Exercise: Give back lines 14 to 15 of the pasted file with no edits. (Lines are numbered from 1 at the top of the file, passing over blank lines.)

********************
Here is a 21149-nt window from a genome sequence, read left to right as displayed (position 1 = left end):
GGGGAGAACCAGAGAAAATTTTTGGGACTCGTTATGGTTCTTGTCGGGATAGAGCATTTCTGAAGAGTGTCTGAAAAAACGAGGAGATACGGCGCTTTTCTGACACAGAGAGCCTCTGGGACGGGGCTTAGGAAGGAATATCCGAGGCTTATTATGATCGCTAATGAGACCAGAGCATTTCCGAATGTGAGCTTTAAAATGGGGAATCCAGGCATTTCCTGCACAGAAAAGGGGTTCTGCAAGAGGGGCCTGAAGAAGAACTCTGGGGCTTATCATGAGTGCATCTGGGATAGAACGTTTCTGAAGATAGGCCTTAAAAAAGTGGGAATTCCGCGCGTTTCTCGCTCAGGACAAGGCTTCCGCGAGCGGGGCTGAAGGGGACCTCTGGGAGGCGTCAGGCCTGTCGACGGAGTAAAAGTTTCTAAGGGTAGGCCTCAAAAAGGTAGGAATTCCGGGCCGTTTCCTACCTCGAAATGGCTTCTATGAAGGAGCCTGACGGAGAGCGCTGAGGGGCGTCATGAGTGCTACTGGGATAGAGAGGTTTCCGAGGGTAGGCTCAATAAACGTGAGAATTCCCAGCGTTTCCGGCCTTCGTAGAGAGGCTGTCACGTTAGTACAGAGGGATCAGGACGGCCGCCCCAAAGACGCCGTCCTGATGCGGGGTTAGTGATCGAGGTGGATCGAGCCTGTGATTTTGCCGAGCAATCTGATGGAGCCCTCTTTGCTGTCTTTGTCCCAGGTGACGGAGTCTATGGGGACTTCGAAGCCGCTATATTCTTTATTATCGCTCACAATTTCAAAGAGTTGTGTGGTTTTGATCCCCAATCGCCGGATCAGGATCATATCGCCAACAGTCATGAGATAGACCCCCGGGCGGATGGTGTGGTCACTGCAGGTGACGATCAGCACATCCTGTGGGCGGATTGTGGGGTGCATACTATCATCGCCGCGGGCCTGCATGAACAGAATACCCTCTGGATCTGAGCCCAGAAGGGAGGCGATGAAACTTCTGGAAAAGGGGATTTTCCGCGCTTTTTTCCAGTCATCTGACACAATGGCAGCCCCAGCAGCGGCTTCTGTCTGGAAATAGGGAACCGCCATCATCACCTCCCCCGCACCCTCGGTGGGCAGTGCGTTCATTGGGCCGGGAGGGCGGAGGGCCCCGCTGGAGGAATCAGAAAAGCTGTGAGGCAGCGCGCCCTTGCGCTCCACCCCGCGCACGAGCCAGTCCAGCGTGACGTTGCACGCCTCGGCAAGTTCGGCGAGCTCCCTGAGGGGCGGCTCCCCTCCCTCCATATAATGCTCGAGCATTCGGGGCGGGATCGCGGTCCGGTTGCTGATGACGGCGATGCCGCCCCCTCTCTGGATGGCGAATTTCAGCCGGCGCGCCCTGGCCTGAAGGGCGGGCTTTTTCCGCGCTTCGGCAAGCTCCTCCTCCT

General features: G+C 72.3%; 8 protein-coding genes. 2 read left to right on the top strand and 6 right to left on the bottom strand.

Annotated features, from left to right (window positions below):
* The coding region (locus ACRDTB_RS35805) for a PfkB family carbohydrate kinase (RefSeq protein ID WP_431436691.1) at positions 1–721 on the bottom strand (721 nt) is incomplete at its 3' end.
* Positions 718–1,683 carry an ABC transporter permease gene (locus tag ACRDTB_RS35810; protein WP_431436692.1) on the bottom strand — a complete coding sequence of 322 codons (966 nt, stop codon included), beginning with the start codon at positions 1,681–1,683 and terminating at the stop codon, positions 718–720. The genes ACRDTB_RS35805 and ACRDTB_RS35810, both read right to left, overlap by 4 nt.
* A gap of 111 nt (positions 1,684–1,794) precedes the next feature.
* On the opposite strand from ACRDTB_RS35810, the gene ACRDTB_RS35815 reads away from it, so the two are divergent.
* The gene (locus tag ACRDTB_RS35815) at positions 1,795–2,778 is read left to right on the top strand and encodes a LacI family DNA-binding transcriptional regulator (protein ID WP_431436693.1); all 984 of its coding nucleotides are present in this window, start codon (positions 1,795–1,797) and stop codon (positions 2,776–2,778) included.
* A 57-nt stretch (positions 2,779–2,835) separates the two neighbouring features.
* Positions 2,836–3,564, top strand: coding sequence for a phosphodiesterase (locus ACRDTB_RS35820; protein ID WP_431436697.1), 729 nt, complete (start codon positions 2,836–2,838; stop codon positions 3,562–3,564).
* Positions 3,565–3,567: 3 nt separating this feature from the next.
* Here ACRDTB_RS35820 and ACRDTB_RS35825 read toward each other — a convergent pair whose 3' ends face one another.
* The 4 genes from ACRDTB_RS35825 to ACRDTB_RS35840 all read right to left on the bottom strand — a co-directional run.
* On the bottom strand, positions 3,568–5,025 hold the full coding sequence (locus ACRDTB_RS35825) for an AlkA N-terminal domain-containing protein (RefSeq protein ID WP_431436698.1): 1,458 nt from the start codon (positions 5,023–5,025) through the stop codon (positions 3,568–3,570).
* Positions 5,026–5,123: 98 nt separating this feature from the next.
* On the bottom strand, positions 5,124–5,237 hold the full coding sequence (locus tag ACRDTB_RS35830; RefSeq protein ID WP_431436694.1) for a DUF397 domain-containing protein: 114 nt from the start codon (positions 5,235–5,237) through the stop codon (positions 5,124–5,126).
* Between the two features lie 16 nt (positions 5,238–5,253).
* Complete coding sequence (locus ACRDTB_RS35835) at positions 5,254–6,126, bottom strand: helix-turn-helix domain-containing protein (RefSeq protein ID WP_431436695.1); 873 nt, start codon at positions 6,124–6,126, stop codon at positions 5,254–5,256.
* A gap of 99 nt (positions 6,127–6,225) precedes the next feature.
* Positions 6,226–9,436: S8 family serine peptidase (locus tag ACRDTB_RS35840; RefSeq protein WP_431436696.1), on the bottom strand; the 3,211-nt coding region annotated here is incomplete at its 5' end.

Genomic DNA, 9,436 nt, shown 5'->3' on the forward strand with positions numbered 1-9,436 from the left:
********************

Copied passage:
* The 4 genes from ACRDTB_RS35825 to ACRDTB_RS35840 all read right to left on the bottom strand — a co-directional run.
* On the bottom strand, positions 3,568–5,025 hold the full coding sequence (locus ACRDTB_RS35825) for an AlkA N-terminal domain-containing protein (RefSeq protein ID WP_431436698.1): 1,458 nt from the start codon (positions 5,023–5,025) through the stop codon (positions 3,568–3,570).